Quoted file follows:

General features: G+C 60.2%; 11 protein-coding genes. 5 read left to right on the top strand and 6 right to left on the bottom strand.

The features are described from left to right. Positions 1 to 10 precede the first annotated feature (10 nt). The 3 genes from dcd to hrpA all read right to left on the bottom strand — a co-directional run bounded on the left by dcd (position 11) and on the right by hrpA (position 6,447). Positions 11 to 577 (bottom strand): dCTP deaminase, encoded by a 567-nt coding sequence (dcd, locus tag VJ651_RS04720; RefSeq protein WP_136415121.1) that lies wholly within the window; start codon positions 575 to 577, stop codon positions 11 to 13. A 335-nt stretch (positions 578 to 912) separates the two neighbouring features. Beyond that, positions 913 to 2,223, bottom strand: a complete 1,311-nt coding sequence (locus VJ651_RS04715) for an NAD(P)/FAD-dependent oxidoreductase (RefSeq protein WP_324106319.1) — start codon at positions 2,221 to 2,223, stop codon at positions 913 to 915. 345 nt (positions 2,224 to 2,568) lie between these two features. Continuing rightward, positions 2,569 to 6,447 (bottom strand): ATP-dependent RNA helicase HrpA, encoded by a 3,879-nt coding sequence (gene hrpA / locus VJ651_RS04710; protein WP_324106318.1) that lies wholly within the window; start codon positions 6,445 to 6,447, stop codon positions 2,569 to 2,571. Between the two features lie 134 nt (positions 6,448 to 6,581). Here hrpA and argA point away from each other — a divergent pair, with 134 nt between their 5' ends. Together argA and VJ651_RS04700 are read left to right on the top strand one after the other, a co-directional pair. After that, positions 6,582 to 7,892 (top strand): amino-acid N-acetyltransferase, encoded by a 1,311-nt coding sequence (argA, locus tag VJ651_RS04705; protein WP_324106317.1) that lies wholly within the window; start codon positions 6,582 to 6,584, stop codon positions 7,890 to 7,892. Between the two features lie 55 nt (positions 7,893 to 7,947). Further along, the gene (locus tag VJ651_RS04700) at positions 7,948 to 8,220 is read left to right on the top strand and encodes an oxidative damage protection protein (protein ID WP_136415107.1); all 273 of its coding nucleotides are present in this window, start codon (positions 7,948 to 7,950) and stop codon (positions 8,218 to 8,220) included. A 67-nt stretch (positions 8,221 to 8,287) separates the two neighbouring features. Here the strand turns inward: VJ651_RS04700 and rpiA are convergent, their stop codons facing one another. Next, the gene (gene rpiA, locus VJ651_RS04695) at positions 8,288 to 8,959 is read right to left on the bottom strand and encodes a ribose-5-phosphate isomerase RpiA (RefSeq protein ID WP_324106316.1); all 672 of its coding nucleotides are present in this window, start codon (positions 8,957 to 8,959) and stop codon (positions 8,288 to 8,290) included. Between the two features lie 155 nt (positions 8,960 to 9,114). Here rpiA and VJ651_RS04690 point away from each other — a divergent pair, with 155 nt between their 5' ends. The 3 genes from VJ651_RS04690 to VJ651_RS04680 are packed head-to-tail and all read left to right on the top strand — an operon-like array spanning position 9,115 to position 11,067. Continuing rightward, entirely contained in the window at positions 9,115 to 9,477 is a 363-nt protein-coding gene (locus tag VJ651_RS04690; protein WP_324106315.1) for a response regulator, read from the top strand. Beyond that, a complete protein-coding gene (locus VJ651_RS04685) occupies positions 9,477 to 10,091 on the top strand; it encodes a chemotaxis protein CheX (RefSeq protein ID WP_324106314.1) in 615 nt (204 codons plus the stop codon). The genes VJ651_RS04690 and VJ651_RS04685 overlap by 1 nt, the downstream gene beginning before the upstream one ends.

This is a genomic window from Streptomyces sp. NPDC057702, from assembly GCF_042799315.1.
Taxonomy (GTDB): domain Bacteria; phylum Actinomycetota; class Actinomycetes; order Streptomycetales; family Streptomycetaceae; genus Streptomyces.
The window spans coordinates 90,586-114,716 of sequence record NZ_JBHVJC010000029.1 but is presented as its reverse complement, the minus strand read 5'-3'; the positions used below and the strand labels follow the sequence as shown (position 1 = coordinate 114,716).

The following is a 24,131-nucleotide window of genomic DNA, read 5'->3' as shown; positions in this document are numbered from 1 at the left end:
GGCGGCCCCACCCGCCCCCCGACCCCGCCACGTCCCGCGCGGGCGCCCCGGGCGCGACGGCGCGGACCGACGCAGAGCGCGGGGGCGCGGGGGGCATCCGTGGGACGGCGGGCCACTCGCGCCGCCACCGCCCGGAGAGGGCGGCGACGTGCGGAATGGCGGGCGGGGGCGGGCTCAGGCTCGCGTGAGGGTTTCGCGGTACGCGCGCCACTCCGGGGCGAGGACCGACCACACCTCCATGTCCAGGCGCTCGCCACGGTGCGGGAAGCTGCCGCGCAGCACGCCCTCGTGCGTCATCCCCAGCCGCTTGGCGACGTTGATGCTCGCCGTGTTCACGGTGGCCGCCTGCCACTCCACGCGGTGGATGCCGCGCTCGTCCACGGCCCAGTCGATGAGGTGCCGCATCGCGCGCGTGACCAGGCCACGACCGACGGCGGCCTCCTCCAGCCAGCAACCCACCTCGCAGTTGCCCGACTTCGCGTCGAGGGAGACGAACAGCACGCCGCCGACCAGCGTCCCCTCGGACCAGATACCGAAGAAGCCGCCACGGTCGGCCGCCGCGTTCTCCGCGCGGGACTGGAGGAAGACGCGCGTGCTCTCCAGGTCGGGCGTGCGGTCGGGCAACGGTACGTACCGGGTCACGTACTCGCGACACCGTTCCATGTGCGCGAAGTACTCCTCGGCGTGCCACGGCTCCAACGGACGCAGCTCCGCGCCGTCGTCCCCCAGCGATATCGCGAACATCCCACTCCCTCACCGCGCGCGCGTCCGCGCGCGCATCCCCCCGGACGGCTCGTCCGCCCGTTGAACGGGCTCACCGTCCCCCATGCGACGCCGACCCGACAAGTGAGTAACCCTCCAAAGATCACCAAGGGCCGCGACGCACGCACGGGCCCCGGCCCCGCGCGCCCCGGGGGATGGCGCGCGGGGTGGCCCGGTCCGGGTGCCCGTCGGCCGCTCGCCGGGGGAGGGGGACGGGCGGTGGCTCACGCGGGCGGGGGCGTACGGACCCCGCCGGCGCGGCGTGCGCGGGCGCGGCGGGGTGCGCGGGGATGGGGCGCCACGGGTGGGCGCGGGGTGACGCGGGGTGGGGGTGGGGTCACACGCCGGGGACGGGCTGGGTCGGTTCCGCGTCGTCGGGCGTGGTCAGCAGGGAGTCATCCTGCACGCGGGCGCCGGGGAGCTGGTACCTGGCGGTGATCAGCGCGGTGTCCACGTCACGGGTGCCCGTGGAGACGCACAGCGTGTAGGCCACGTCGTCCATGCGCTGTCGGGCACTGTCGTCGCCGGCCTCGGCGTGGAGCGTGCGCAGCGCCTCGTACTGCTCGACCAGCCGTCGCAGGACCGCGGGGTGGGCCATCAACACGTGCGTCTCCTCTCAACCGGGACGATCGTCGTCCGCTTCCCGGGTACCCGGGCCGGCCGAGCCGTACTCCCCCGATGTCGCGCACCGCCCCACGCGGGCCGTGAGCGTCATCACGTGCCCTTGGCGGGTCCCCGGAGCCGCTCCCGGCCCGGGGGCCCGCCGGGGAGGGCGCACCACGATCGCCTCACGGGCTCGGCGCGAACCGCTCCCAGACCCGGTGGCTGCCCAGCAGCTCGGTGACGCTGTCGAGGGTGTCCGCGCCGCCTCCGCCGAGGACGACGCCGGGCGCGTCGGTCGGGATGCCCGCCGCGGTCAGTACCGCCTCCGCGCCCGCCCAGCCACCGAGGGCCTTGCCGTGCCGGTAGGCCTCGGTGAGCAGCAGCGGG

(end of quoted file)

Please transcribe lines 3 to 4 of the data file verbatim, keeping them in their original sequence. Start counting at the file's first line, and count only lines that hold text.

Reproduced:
This is a genomic window from Streptomyces sp. NPDC057702, from assembly GCF_042799315.1.
Taxonomy (GTDB): domain Bacteria; phylum Actinomycetota; class Actinomycetes; order Streptomycetales; family Streptomycetaceae; genus Streptomyces.